), a Greek historical writer, who accompanied Alexander
on his campaigns in Asia, and wrote a history of them, which is frequently cited by later authors.
He is called by some authorities a native of Astypalaea, by others of Aegina (D. L. 6.75
; Arrian Ind. 18
Aelian, Ael. NA 16.39
) : it was probably to this island origin that he was indebted for the skill in nautical matters which afterwards proved so advantageous to him. he must have been already advanced in years, as we are told that he had two sols grown up to manhood, wheu his attention was accidentally attracted to the philosophy of Diogenes the Cynic, of which he became an ardent votary, so as to have obtained a name of eminence among the disciples of that master. (Diog. Laert. l.c. ; Plut. Alex. 65
.) We have no account of the circumstances which led him to accompany Alexander
into Asia, nor does it appear in what capacity he attended on the conqueror; but during the expedition into India he was sent by the king hold a conference e with the Indian philosophers or Gylnosophists, the details of which have been transmitted to us from his own account of the interview. (Strab. xv. p.715
; Plut. Alex. 65
.) When Alexander
constructed his fleet on the Hydaspes, he appointed Onesicritus to the important station of pilot of the king's ship, or chief pilot of the fleet (ἀρχικυβερνήτης
), a post which he held not only during the descent of the Indus, but throughout the long and perilous voyage from the mouth of that river to the Persian gulf.
In this capacity he discharged his duties so much to the satisfaction of Alexander
that, on his arrival at Susa, he was rewarded by that monarch with a crown of gold, at the same time as Nearchus. (Arr. Anab. 6.2.6
18 Curt. 9.10.3
; Piut. Alex.
66, de Fort. Alex.
p. 331f.) Yet Arrian blames him for want of judgment, and on one occasion expresly ascribes the safety of the fleet to the firmness of Nearchus in overlruling his advice. (Antih.
32 We know nothing of his subsequent fortunes; but from an anecdote related by Plutarch it seems probable that he attached himself to Lysimachus, and it was perlihaps at the cturt of tllat monotach thlt he composed his historical work (Plut. Alex. 46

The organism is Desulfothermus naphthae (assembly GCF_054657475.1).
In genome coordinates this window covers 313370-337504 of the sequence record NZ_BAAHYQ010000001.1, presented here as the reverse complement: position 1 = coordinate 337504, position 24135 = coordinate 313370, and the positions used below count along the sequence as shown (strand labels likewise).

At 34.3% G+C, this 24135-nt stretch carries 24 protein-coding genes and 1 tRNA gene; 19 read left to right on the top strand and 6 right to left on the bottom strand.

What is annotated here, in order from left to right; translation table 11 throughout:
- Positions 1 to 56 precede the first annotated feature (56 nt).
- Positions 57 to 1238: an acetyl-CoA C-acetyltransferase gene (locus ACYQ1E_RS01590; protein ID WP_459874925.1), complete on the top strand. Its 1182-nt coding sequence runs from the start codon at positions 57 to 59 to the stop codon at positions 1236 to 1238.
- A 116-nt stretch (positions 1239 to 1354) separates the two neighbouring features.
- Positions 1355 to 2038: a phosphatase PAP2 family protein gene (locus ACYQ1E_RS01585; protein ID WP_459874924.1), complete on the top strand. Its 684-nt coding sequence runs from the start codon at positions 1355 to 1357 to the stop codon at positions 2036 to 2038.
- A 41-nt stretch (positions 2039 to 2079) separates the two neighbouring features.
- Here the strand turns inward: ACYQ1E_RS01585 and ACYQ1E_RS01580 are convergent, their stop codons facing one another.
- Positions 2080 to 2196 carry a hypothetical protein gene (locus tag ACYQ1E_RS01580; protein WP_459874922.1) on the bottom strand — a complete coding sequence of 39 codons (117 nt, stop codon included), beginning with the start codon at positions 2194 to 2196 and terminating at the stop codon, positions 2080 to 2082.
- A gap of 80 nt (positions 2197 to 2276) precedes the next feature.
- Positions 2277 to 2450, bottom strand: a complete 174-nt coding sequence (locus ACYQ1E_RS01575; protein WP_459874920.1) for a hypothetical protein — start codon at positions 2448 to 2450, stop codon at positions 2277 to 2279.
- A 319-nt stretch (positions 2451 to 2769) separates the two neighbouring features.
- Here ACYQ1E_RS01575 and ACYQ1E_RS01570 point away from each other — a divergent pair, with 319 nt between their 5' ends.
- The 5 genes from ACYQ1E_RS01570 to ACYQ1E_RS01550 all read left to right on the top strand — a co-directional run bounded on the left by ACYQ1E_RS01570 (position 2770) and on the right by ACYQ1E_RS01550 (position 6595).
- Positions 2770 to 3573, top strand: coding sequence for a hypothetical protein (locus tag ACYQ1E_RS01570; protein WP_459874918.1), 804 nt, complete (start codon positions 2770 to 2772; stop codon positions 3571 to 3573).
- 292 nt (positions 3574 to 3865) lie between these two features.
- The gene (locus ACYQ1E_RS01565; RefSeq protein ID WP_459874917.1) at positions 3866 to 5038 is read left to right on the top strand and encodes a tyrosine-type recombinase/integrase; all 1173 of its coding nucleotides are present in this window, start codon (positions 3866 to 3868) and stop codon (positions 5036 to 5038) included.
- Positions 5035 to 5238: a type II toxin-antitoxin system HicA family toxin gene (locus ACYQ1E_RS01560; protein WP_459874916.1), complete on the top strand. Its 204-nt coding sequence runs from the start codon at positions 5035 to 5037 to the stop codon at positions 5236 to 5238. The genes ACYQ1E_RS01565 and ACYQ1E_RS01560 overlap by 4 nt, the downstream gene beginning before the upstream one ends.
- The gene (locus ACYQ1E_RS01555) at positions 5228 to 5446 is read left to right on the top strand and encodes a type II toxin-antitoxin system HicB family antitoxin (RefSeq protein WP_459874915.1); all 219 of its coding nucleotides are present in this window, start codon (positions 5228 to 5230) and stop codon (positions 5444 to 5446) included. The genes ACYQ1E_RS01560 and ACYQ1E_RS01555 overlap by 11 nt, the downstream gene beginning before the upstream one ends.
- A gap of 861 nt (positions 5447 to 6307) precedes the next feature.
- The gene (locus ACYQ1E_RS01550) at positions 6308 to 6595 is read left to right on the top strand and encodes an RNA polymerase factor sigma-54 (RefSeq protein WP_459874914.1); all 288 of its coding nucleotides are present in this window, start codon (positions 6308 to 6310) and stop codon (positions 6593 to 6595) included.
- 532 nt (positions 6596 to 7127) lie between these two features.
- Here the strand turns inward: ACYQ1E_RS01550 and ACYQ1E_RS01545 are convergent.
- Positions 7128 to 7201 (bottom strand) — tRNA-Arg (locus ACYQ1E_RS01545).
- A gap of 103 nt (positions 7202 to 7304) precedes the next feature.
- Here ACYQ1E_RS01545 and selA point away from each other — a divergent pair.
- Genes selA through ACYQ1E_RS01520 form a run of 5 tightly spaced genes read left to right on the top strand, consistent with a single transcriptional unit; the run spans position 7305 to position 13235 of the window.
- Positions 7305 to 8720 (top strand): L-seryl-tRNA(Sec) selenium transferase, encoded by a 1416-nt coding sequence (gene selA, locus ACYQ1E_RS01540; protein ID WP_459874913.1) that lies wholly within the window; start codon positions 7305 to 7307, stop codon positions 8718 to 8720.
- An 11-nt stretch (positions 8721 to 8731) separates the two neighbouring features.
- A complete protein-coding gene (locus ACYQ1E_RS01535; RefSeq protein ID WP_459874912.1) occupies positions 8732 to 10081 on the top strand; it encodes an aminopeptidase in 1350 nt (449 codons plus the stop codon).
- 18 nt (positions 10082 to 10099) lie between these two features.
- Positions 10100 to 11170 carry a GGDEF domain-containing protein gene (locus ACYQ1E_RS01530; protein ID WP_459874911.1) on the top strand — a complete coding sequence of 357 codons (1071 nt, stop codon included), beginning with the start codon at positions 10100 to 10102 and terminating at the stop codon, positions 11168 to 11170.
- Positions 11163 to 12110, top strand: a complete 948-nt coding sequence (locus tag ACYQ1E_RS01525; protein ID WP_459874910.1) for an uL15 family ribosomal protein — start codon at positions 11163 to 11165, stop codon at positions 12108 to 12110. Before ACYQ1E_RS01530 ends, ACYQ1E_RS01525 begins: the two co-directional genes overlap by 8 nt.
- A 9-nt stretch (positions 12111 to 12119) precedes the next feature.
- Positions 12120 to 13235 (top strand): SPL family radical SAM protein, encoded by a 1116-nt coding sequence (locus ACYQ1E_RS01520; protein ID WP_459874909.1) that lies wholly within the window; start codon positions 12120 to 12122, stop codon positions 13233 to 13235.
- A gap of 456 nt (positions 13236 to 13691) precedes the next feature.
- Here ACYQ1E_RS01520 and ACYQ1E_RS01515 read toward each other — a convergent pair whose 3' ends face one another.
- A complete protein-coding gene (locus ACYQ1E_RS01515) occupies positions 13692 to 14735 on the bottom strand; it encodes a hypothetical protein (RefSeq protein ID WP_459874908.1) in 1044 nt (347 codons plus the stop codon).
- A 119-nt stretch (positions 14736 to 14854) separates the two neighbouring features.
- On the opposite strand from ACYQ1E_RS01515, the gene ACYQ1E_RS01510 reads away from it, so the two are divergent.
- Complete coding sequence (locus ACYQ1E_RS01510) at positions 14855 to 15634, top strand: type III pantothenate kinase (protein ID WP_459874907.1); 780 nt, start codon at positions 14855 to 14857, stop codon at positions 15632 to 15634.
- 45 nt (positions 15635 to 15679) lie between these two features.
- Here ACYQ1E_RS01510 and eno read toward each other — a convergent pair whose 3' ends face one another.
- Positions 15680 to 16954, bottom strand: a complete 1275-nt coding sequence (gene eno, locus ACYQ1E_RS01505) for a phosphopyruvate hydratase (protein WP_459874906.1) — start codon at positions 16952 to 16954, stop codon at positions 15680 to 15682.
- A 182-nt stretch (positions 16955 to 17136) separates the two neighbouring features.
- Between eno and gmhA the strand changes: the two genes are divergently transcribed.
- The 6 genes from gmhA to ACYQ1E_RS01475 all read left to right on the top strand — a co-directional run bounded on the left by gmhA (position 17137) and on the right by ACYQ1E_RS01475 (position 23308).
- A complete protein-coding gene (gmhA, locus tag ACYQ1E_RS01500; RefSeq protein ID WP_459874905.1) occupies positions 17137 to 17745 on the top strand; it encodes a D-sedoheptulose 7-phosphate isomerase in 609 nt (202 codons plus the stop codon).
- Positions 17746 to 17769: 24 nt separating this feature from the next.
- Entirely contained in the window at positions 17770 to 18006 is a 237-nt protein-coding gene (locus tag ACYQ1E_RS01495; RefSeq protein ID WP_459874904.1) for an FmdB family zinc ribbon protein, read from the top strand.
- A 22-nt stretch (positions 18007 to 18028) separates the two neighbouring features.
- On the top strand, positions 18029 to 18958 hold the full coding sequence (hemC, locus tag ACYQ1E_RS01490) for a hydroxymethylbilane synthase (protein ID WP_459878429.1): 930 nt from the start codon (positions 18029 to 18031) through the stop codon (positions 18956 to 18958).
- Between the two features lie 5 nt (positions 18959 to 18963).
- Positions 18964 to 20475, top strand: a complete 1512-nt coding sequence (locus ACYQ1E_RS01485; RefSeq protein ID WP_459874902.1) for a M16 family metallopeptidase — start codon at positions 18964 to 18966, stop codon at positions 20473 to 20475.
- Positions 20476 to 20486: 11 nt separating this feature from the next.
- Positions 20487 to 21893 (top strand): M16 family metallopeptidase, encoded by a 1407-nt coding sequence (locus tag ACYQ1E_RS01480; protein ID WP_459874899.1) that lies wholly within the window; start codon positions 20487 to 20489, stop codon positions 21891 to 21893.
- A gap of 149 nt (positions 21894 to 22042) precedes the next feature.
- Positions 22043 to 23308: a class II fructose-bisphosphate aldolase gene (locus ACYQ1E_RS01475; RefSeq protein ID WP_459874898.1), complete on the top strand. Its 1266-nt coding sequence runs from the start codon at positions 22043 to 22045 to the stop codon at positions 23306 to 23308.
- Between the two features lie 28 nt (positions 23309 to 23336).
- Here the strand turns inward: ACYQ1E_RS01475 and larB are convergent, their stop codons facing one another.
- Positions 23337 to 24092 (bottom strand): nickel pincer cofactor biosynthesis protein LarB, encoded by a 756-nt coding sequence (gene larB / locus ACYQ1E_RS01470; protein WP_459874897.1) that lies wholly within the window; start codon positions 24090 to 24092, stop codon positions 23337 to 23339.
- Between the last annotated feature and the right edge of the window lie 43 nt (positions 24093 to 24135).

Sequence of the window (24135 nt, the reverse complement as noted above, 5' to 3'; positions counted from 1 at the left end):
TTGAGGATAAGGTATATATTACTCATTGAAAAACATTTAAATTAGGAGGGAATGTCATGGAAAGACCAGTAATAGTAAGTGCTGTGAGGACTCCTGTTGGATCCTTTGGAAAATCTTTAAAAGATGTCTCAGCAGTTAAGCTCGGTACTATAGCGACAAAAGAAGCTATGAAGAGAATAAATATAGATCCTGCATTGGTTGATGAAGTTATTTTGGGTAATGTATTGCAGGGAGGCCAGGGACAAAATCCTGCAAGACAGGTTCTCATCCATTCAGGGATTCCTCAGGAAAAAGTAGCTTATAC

). though, on the other hand, a passage of Lucian (Quomodo hist. conscr
. 100.40), might lead us to infer that this was at least commenced during the lifetime of Alexandor himself.
We learn from Diogenes Laertius (6.84) that the history of Onesicritus comprised the whole life of Alexander
, including his youth and education (τῶς Ἀλέξανδρος ἤθη
); but it is most frequently cited in regard to the campaigns of that prince in Asia, or to the geographical description of the countries that he visited. Though an eye-witness of much that he described, it appears that he intermixed many fables and falsehoods with his narrative. so that he early fell into discredit as an authority. Straho is especially severe upon him, and calls him "Οὺκ Ἀλεξάνδρου μᾶλλον ἤ τῶν παραδόξων ἀρχικυβερνήτης.
" (xv. p. 698, comp. ii. p. 70.) Plutarch cites him as one of those who related the fable of the visit of the Amazons to Alexander
, for which he was justly ridiculed by Lysimachus (Alex.
46), and Arrian accuses him of falsely representing himself as the commander of the fleet, when he was in truth only the pilot. (Anab.
6.2.6; comp. Suid. s. v. Νεαρχος
). Aulus Gellins (9.4) even associates him with Aristeas of Proconnesus, and other purely fabulous writers.
But it is clear that these censures are overcharged; and though some of the statements cited from him are certainly gross exaggerations (see for instance Strab. xv. p.698
; Ael. NA 16.39
), his work appears to have contained much valuable information concerning the remote countries for the first time laid open by the expedition of Alexander
In particular he was the first author that mentioned the island of Taprobane. (Strab. xv. p.691
; Plin. Nat. 6.24
He is said to have imitated Xenophon in his style, though he fell short of him as a copy does of the original. (D. L. 6.84
; Suid. s. v. Ὀνησίκριτος
. Some authors have held that besides this general history, Onesicritus had composed a separate Parapus,
or narrative of the voyage, in which he bore so prominent a part : but Geier has shown that there is no foundation for such a supposition : and it seems certain that Pliny, whose words might lead to such an inference (H. N.
6.23 (26) ), had in fact used only an extract from the work of Onesicritus, abridged or translated by Juba. Still less reason is there to infer (with Meier in Ersch and Gruber, Eceydl.
sect. iii. pt. iii. p. 457) that he wrote a history of the early kings of Persia, because we find him cited by Lucian (Macrob.
14) concerning the age of Cyrus.
All the facts known concerning Onesicritus are full discussed, and the passages quoted from his writings by various authors collected together by Geier, Alexandri Historiar. Scriptores, lib. iii. p. 74-108.
See also Vossius, de Historicis Graecis,
p. 94, ed Westermann; Ste Croix, Examnc Critique,
p. 38, &c.; and Meier, l.c.